Ed Mayo, secretary general of Co-operatives UK, pays tribute to Robin Murray (1940-2017), the radical economist, visionary and co-operator, who passed away last week. Originally published in Co-operatives UK.

Ed Mayo: Co-operation has always attracted visionary thinkers and Robin Murray, who passed away recently, was one.

Robin was an Associate of Co-operatives UK from 2010, alongside a host of distinguished affiliations, such as the London School of Economics (LSE) and the Young Foundation.

He was educated at Balliol College, Oxford, and at the LSE. He then joined the London Business School, where he lectured in Economics, moving to the Institute of Development Studies, at the University of Sussex, where he was a Fellow for 20 years.

In the 1980s, he was appointed by Ken Livingstone, London Mayor, as Director of Industry for the Greater London Council, helping to promote a new industrial strategy which at a time of rapid economic change, with a hollowing out of industry in the capital, had extraordinary success. Robin worked with a team of talented colleagues, including Michael Ward, who went on to found the Centre for Local Economics Strategies, and Hilary Wainwright, later founder of Red Pepper.

In 1985, he helped to found Twin and Twin Trading – fair trade pioneers with a focus on the practical development of co-operatives in supply chains overseas. Twin’s sister was Traidcraft, founded out of the Christian churches, whereas Twin’s roots were in the trade union and co-operative sectors.

In the 1990s, he served as Director of Development in the Government of Ontario, returning with a passion for green enterprise. He also co-wrote the first pamphlet for the think-tank Demos on reforming taxation, which made him front page news for a short while. That wasn’t what he craved.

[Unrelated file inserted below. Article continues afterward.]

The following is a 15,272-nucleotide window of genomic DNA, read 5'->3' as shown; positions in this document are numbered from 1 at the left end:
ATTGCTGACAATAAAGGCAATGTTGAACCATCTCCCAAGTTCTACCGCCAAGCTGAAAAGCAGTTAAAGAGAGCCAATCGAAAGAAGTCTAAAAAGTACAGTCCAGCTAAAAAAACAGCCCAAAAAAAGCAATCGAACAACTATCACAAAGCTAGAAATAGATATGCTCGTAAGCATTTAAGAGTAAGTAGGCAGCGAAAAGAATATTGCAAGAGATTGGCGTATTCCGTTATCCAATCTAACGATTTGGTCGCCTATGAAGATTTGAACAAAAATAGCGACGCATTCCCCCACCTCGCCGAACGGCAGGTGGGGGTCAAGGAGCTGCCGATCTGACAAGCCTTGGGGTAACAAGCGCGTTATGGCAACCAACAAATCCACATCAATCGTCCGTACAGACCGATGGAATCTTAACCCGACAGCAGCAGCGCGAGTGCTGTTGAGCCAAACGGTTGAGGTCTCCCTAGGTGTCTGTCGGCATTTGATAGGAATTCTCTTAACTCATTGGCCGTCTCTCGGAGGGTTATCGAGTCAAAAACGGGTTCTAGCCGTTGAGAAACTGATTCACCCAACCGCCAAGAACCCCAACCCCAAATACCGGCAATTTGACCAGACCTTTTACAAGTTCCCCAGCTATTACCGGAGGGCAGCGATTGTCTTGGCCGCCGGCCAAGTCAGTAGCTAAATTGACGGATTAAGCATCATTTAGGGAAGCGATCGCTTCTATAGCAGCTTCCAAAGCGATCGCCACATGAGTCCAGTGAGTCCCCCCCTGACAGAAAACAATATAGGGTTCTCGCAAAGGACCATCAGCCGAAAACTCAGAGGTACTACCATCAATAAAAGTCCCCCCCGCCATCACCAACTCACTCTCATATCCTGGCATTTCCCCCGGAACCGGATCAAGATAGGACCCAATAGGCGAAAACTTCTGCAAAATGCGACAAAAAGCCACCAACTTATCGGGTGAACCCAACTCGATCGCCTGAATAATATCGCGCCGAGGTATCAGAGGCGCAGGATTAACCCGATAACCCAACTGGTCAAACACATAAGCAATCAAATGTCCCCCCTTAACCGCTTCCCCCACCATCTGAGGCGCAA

A true collaborator …

Robin was someone who enjoyed collaboration, with a breadth of interests and a passion for learning. As Stephen Yeo comments, Robin’s own achievements were “always drowned by his enthusiasms for what his friends and comrades had done”.

In 2011, true to that, he delivered on a commission that I had approached him to lead, which was to look at the future of the co-operative sector. The report Co-operation in the Age of Google was hugely influential here in the UK and overseas.

He made it clear that the sector had lost some of the cutting edge that it had arguably held before, identifying the extent to which co-operative methodologies had been adapted for use outside of the formal co-operative sector.

His recommendations embraced ambition – a passionate supporter of the case for co-operative education, he argued for the establishment of a Co-operative University (a concept which is moving closer) as well as an Innovation Programme, which started work at Co-operatives UK the following year, with the first Co-operative Innovation Prize, run in partnership with the Department for Business and with Robin on the judging panel.

At Co-operative Congress in 2011, Robin presented his findings and stayed talking with co-operative development practitioners in the bar with characteristic charm and politeness until 3am in the morning.

He also served on the Wales Commission on Co-operatives and Mutuals. As good as that report was, the flow of creative and substantive emails from Robin as a Commissioner encouraging a look at wider options, such as a co-operative investment bank for Wales modelled on Caja Laboral in Spain, pointed to what could have been.

… and social innovator